Morocco extradites Saudi-Australian national to Riyadh
Moroccan authorities have extradited Saudi-Australian dual national Osama al-Hasani to Saudi Arabia, despite concerns about his safety, the official news agency reported.
On 10 March, Hasani's lawyer said that a court had approved his extradition, and in a statement denounced the decision as "extraordinary and disappointing," saying that it would pose a threat to Hasani's "fundamental rights, safety and security".
'If confirmed, this would constitute a serious violation of the non-refoulement principle'
- MENA Rights Group
Hasani was arrested on 8 February while visiting his newborn child in Morocco.
A court in Saudi Arabia previously sentenced the businessman, who formerly worked at a Saudi university, to two years in prison.
A Moroccan justice ministry official said the arrest took place following an Interpol notice filed by Saudi Arabia, adding that Hasani is wanted by Riyadh for a penal code matter involving theft.
The MENA Rights Group denounced the extradition as "a serious violation" by Morocco "of the non-refoulement principle under the UN Convention against Torture". Refoulement is the forcible return of refugees or asylum seekers to a country where they are liable to be subjected to persecution.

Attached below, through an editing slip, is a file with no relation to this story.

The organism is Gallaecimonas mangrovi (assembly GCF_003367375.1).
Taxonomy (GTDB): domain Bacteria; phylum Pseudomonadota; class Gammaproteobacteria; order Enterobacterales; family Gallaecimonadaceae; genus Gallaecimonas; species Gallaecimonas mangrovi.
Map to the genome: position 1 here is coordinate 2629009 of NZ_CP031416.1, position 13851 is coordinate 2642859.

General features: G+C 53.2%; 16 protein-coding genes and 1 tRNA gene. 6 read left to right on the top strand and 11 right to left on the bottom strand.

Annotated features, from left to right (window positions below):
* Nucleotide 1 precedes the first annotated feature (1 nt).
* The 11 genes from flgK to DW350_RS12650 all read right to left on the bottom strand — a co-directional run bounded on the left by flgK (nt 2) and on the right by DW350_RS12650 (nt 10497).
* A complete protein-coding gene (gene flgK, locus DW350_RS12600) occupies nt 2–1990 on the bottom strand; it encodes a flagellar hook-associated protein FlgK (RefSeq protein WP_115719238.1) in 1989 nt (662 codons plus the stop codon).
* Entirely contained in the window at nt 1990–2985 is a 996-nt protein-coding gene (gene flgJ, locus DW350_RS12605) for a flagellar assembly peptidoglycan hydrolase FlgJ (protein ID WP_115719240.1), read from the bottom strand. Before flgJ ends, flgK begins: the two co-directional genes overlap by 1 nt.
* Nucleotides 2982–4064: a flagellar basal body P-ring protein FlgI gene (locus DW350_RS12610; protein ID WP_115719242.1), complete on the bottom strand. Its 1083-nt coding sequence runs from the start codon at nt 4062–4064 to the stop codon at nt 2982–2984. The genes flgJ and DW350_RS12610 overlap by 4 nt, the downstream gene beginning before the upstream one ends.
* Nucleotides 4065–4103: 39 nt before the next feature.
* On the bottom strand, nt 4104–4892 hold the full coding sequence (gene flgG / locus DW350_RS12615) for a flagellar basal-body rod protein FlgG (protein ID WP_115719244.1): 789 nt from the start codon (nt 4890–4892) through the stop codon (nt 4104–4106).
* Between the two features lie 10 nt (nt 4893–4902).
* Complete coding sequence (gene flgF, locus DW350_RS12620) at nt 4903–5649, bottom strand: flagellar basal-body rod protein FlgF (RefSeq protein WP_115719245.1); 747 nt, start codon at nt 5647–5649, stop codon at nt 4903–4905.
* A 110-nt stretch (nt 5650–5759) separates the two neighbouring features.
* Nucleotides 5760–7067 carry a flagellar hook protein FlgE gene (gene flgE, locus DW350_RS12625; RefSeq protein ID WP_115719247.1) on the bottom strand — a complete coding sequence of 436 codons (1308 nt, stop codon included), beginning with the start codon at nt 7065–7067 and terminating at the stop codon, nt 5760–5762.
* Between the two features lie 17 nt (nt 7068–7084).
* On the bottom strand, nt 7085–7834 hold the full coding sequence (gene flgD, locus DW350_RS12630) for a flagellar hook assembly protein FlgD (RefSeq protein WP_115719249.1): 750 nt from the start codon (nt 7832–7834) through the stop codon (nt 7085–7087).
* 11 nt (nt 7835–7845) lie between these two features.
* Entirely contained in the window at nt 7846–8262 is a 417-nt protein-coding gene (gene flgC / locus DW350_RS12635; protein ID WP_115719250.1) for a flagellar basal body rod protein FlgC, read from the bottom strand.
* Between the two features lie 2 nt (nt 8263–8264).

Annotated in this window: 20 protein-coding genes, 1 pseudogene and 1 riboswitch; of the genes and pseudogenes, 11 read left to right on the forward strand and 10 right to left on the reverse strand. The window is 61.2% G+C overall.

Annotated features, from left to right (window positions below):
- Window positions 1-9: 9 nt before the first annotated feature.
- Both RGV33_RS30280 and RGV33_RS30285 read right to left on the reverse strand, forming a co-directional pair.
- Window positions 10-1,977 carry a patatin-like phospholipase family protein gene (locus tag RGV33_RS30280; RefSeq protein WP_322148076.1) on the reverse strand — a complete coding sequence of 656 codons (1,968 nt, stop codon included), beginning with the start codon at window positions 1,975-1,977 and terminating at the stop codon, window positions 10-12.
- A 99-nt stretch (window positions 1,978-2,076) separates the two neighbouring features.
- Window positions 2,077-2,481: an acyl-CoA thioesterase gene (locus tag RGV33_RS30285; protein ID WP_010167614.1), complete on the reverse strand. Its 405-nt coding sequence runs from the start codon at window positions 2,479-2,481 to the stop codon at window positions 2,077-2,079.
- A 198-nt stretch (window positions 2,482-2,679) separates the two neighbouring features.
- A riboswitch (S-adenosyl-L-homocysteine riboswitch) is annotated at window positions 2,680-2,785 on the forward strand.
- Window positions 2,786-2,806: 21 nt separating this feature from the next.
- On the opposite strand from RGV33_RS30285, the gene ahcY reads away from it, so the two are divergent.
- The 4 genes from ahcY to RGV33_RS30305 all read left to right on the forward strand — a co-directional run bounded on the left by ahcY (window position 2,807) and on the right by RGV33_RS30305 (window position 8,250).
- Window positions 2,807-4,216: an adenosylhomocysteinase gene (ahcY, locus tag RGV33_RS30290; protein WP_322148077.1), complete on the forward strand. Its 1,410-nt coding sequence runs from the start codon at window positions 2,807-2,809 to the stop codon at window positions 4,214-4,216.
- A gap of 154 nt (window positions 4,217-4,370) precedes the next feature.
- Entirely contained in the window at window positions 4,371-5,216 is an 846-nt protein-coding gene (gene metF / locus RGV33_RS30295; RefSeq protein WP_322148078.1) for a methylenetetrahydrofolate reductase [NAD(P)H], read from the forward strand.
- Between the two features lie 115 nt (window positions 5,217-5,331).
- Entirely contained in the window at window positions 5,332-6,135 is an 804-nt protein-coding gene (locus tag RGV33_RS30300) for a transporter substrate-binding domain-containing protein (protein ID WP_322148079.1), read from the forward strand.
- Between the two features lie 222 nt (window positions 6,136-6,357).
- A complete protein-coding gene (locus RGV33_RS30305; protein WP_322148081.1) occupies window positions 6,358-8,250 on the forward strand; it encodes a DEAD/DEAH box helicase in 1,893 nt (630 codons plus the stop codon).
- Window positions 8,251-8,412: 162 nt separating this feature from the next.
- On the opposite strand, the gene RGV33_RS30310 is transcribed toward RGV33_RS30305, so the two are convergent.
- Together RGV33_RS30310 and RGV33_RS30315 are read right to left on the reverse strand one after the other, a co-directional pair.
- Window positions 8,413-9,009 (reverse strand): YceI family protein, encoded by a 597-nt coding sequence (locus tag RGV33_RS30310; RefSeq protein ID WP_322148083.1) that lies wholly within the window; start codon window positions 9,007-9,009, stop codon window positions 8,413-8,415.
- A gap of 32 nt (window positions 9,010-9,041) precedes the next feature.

The group had said on Friday that the UN Committee against Torture had requested Morocco not to deport Hasani pending the consideration of its complaint.
"We argued that he could face torture in Saudi Arabia," the MENA Rights Group said on Twitter.
'He is going to be tortured'
"I am afraid that his fate will be like that of Jamal Khashoggi," she told Australia's SBS News in early March.
She confirmed that she had met her husband for five minutes days after the arrest, during which he told her that he was being pressured into signing a document allowing him to be handed over to Saudi authorities without trial.
She also said that he was surviving on "water and pieces of bread only," describing his situation as "catastrophic".
She told the Guardian on Thursday that she was worried he might face torture.
"The fact that he will be extradited to Saudi Arabia means simply that he is going to be tortured and maybe worse than that, things I don't want to think about right now."
Supporters of Hasani earlier told the Guardian that his case was politically motivated.
ABC News at the time quoted an Australian Department of Foreign Affairs spokesperson as saying they were providing consular assistance to Hasani's family and that the "circumstances of his detention and possible extradition are of concern to Australia".